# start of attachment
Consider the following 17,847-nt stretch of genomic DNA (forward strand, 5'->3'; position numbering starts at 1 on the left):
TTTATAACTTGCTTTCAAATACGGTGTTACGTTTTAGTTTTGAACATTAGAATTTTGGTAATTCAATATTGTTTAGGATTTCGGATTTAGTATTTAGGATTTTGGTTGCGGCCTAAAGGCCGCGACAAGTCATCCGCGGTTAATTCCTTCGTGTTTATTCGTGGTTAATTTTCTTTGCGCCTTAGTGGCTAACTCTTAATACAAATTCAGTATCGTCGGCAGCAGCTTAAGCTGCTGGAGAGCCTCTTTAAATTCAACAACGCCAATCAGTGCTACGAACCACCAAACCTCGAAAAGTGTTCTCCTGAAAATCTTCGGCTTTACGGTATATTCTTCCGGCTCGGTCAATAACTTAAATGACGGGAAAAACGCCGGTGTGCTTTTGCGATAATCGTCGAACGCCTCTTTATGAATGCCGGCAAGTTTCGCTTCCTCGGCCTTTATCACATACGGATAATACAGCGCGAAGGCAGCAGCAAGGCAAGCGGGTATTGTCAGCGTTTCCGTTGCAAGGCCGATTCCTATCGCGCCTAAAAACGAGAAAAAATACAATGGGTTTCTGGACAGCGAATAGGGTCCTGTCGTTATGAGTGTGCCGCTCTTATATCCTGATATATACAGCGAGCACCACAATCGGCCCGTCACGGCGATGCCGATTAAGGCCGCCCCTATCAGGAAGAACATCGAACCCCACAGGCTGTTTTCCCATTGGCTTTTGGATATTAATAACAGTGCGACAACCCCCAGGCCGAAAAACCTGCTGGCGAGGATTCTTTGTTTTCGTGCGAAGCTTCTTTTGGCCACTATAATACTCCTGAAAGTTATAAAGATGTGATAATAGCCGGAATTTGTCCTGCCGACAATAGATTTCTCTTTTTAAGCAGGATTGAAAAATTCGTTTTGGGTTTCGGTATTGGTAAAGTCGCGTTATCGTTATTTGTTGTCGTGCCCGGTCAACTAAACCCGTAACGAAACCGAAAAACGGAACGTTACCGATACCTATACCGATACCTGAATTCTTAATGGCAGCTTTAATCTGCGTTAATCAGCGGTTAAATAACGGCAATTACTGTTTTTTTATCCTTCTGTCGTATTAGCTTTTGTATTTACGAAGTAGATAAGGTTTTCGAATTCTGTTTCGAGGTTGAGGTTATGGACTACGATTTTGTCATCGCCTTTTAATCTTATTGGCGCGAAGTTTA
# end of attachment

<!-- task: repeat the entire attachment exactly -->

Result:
Consider the following 17,847-nt stretch of genomic DNA (forward strand, 5'->3'; position numbering starts at 1 on the left):
TTTATAACTTGCTTTCAAATACGGTGTTACGTTTTAGTTTTGAACATTAGAATTTTGGTAATTCAATATTGTTTAGGATTTCGGATTTAGTATTTAGGATTTTGGTTGCGGCCTAAAGGCCGCGACAAGTCATCCGCGGTTAATTCCTTCGTGTTTATTCGTGGTTAATTTTCTTTGCGCCTTAGTGGCTAACTCTTAATACAAATTCAGTATCGTCGGCAGCAGCTTAAGCTGCTGGAGAGCCTCTTTAAATTCAACAACGCCAATCAGTGCTACGAACCACCAAACCTCGAAAAGTGTTCTCCTGAAAATCTTCGGCTTTACGGTATATTCTTCCGGCTCGGTCAATAACTTAAATGACGGGAAAAACGCCGGTGTGCTTTTGCGATAATCGTCGAACGCCTCTTTATGAATGCCGGCAAGTTTCGCTTCCTCGGCCTTTATCACATACGGATAATACAGCGCGAAGGCAGCAGCAAGGCAAGCGGGTATTGTCAGCGTTTCCGTTGCAAGGCCGATTCCTATCGCGCCTAAAAACGAGAAAAAATACAATGGGTTTCTGGACAGCGAATAGGGTCCTGTCGTTATGAGTGTGCCGCTCTTATATCCTGATATATACAGCGAGCACCACAATCGGCCCGTCACGGCGATGCCGATTAAGGCCGCCCCTATCAGGAAGAACATCGAACCCCACAGGCTGTTTTCCCATTGGCTTTTGGATATTAATAACAGTGCGACAACCCCCAGGCCGAAAAACCTGCTGGCGAGGATTCTTTGTTTTCGTGCGAAGCTTCTTTTGGCCACTATAATACTCCTGAAAGTTATAAAGATGTGATAATAGCCGGAATTTGTCCTGCCGACAATAGATTTCTCTTTTTAAGCAGGATTGAAAAATTCGTTTTGGGTTTCGGTATTGGTAAAGTCGCGTTATCGTTATTTGTTGTCGTGCCCGGTCAACTAAACCCGTAACGAAACCGAAAAACGGAACGTTACCGATACCTATACCGATACCTGAATTCTTAATGGCAGCTTTAATCTGCGTTAATCAGCGGTTAAATAACGGCAATTACTGTTTTTTTATCCTTCTGTCGTATTAGCTTTTGTATTTACGAAGTAGATAAGGTTTTCGAATTCTGTTTCGAGGTTGAGGTTATGGACTACGATTTTGTCATCGCCTTTTAATCTTATTGGCGCGAAGTTTA